Friday Night Lights

The tone-setter for any weekend baseball series is usually the Friday night starter. This year, that responsibility will fall on the shoulders of junior Matt Crouse. Read about it inside.

In the recent annals of Ole Miss baseball, which has been as successful as any Rebel sports program in the last decade, there has been a common thread that led to good records.

Ole Miss has been blessed with excellent Friday night starters.

Drew Pomeranz, Lance Lynn, Will Kline and Mark Holliman come to mind quickly.

Perhaps no duty is more important in college baseball.

Friday night's game can, and usually does, set the tone for the whole weekend. A win on Friday night takes the pressure off the triumphant team and puts extra pressure on the losers.


Rebel Coach Mike Bianco named Crouse his opening-day starter Monday
Courtesy: Bruce Newman
"In the past, we have had some outstanding Friday guys, guys who you felt were going to give you a chance to win every time they took the mound, and that's so important," said Rebel Coach Mike Bianco.

This year, that duty, and the responsibility that goes with it, will fall on junior lefthander Matt Crouse, a 6-foot-4, 185-pounder who appeared in 21 games a year ago, mostly in relief, but who posted a 5-1 mark in a starting role, mostly against mid-week opponents.

"It was a tough call," Bianco continued. "We had two or three guys battle right down to the wire for the Friday spot in the rotation, but in the end Matt won out."

Bianco said it was not because Crouse has the best "stuff" on the mound. It was for an intangible.

"One common thread all of our past Friday starters had was their toughness, their competitiveness," Mike stated. "That's what we see in Matt. He's got good stuff, for sure, but not any better than some of our other pitchers.

"What he's got that separates him is that he loves to compete. He competes with everything he's got and that's a very important quality to have."

Matt, who played one year of JUCO ball before coming to Ole Miss, is excited about the opportunity, but he's keeping a cool head in his approach.

"It's an honor to try to follow in the footprints of Pomeranz, but I really can't focus on all the great pitchers before me who were the Friday starters," said Matt. "I have to go out and make pitches. I have to go out and do my job and help this team win."

Crouse was, in common parlance, a string bean last year, as skinny as a rail. Heading into this season, he has packed on 15 pounds of muscle. He's still in the thin range, but his 15 extra pounds have made a difference.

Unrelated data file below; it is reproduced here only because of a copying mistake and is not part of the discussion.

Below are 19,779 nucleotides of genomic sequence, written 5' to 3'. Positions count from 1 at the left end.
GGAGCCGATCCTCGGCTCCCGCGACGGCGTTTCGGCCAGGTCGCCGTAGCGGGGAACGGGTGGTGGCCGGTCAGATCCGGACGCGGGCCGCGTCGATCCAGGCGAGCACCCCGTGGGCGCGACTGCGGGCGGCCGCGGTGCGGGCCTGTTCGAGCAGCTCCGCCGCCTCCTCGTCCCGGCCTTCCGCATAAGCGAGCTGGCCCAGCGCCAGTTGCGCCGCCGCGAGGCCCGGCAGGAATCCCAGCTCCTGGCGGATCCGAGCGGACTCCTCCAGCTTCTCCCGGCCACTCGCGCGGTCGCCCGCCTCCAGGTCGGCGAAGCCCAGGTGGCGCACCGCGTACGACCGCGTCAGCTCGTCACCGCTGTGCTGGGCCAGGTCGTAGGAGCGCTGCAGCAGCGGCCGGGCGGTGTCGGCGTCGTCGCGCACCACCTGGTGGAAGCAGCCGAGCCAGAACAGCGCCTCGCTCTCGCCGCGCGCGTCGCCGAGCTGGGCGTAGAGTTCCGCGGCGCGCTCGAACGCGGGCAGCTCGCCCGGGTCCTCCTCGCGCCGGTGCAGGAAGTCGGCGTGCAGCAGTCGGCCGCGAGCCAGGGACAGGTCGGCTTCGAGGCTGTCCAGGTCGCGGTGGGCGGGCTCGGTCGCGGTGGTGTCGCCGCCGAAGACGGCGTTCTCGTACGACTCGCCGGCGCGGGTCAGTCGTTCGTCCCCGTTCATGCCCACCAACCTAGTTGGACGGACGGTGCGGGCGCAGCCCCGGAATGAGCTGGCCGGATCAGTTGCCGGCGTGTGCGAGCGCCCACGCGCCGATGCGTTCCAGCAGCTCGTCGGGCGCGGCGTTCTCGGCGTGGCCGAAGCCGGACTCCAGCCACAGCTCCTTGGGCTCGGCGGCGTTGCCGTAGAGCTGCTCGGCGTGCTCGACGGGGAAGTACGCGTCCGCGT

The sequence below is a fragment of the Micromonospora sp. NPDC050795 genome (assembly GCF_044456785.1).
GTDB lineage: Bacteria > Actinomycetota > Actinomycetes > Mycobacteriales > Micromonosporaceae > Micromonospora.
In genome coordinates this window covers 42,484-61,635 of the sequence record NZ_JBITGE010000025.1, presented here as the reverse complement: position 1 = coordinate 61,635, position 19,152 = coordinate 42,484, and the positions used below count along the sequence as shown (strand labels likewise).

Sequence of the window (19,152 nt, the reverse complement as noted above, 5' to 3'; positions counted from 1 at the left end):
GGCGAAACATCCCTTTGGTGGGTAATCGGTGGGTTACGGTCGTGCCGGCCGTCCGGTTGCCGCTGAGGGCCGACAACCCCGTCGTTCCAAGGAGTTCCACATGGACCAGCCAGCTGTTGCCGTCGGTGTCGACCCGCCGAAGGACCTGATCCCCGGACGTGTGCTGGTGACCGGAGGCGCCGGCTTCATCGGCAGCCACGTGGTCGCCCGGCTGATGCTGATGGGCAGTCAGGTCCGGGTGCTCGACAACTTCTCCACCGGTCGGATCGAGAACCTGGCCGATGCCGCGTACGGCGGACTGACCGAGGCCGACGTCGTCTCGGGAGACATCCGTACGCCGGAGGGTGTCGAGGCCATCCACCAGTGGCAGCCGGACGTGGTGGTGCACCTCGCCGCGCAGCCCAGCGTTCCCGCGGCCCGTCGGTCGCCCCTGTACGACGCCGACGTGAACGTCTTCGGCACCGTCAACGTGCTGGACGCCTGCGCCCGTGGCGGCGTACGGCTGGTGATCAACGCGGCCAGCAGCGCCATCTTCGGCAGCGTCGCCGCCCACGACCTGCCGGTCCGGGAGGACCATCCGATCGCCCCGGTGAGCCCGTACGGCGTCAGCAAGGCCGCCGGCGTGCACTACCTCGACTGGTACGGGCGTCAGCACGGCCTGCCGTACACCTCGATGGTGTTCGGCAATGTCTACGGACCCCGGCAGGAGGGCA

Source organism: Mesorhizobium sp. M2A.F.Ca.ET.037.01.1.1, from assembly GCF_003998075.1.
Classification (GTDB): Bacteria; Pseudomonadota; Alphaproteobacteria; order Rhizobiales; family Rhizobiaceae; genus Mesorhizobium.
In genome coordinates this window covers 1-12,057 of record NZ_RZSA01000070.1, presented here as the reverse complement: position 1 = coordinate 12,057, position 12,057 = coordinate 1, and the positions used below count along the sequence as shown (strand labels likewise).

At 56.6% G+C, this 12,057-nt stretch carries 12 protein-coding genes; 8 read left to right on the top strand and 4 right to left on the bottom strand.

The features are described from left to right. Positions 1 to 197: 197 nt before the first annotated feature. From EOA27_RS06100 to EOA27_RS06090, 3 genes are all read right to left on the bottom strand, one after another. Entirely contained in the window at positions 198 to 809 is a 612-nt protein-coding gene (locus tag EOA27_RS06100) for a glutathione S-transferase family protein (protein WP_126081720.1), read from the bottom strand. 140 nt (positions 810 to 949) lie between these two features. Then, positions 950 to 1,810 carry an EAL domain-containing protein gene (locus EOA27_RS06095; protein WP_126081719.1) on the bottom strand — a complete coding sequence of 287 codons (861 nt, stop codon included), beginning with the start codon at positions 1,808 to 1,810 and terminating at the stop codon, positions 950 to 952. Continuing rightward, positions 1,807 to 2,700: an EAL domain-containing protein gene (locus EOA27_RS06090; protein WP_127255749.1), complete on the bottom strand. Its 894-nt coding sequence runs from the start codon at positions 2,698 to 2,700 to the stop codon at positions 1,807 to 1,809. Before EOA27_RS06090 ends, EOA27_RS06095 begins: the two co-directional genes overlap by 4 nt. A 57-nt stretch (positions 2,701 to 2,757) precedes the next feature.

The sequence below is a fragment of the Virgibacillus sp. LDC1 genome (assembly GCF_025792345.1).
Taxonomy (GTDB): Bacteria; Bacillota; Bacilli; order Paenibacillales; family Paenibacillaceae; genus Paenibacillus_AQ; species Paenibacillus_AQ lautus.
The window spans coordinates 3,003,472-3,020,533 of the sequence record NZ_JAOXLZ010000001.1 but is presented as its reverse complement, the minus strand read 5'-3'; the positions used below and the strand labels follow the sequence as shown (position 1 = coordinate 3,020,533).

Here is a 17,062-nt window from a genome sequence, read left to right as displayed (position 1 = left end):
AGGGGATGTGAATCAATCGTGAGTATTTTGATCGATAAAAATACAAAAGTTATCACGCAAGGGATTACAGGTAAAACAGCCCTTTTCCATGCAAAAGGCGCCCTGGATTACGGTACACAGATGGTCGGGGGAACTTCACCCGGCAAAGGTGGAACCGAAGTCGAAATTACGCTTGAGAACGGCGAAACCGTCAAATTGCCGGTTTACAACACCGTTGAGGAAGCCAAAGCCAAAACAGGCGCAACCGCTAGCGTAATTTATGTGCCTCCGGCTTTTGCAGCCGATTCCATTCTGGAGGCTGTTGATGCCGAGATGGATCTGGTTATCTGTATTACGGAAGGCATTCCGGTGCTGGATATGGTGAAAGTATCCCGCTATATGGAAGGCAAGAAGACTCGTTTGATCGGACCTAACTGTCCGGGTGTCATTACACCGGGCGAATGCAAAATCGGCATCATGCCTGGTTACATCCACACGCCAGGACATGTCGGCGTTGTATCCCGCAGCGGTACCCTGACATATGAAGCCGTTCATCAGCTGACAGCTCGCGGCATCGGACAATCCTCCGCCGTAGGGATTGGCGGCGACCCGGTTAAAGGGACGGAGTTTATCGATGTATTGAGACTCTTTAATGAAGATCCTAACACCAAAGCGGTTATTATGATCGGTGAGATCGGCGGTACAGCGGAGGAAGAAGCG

"I'm stronger and have more stamina, so that allows me to repeat my mechanics easier," he explained. "I'm throwing more pitches where I want and more pitches in the strike zone.


Crouse said his added strength and increased stamina has aided his mechanics
Courtesy: Bruce Newman
"The added weight has not really improved my velocity much, but I am able to maintain my velocity better in the later innings. When my pitch count gets up, I have been able to maintain my velocity and control better due to the added strength and stamina."

Matt's pitch count threshold has improved as a result.

"Last year, my limit was around 90 pitches where I felt real effective. During the summer in the Cape, I got over 100 pitches a couple of times and felt strong and good," he noted.

Every college pitcher this year will be facing a new weapon from the hitters they face - a toned down aluminum bat with a smaller sweet spot.

Crouse dismisses what the layman might think would be an advantage. It would stand to reason that with the "deadened" bat, less mistake pitches would leave the yard, but Crouse doesn't look at it that way.

"I think you can probably make a mistake with a guy lower in the order and might be able to get away with it, but the rocket launchers in this league - like our Matt Smith and Matt Snyder - are still going to lose a mistake pitch," he explained. "The best way to approach the new bat deal is to not think about it at all.

"The guys in this league, and everyone has them, can hit and you better be sharp or they will make you pay."

Crouse has not added any new pitches to his arsenal, but he says he's sharpened up his repertoire.

"My fastball was good last year, but I needed to sharpen up my breaking ball and changeup. I think I have done that," he noted. "I have been able to throw both those pitches for strikes this year so far.

"Last year, my curve was more of a show-me pitch. This year in camp I have been able to throw it harder and throw it for strikes. I don't throw a slider, but my curve is now up to 73-74 miles an hour and it's been effective in camp."

Crouse is also the beneficiary of the Rebs expecting to have a strong bullpen in Jake Morgan and Brett Huber. The meaning in that is clear - he may not have to go as deep into games as some Friday guys before him.

"Knowing they are out there waiting takes some pressure off for sure. As starters, we'll try to go as long as we can, but we know if we can get to the seventh inning that they are likely to close it out for us," he closed. "That's a big confidence boost for any starter."

Friday night lights. Friday night starts.

Matt Crouse, you are the man.


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